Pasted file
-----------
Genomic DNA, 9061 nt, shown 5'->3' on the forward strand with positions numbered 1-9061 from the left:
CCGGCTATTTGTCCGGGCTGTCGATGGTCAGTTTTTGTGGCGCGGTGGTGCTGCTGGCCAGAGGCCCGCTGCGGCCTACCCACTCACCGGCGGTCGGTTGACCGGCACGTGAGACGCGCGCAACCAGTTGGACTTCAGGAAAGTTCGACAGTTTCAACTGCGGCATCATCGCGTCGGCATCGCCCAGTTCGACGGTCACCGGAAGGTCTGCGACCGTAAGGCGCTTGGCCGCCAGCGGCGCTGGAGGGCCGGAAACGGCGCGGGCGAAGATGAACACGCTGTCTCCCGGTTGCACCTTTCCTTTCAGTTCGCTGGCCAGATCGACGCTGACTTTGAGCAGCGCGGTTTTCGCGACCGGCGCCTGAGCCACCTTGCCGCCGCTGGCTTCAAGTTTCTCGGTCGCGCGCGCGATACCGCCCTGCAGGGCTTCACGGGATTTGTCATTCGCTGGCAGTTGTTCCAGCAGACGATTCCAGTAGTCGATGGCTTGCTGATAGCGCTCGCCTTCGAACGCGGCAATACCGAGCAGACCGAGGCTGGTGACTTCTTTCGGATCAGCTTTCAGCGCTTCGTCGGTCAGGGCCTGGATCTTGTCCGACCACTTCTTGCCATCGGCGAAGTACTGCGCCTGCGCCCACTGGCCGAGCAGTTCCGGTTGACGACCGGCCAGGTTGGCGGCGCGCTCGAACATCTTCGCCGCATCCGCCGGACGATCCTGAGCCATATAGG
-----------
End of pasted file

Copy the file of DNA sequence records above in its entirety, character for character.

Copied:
Genomic DNA, 9061 nt, shown 5'->3' on the forward strand with positions numbered 1-9061 from the left:
CCGGCTATTTGTCCGGGCTGTCGATGGTCAGTTTTTGTGGCGCGGTGGTGCTGCTGGCCAGAGGCCCGCTGCGGCCTACCCACTCACCGGCGGTCGGTTGACCGGCACGTGAGACGCGCGCAACCAGTTGGACTTCAGGAAAGTTCGACAGTTTCAACTGCGGCATCATCGCGTCGGCATCGCCCAGTTCGACGGTCACCGGAAGGTCTGCGACCGTAAGGCGCTTGGCCGCCAGCGGCGCTGGAGGGCCGGAAACGGCGCGGGCGAAGATGAACACGCTGTCTCCCGGTTGCACCTTTCCTTTCAGTTCGCTGGCCAGATCGACGCTGACTTTGAGCAGCGCGGTTTTCGCGACCGGCGCCTGAGCCACCTTGCCGCCGCTGGCTTCAAGTTTCTCGGTCGCGCGCGCGATACCGCCCTGCAGGGCTTCACGGGATTTGTCATTCGCTGGCAGTTGTTCCAGCAGACGATTCCAGTAGTCGATGGCTTGCTGATAGCGCTCGCCTTCGAACGCGGCAATACCGAGCAGACCGAGGCTGGTGACTTCTTTCGGATCAGCTTTCAGCGCTTCGTCGGTCAGGGCCTGGATCTTGTCCGACCACTTCTTGCCATCGGCGAAGTACTGCGCCTGCGCCCACTGGCCGAGCAGTTCCGGTTGACGACCGGCCAGGTTGGCGGCGCGCTCGAACATCTTCGCCGCATCCGCCGGACGATCCTGAGCCATATAGG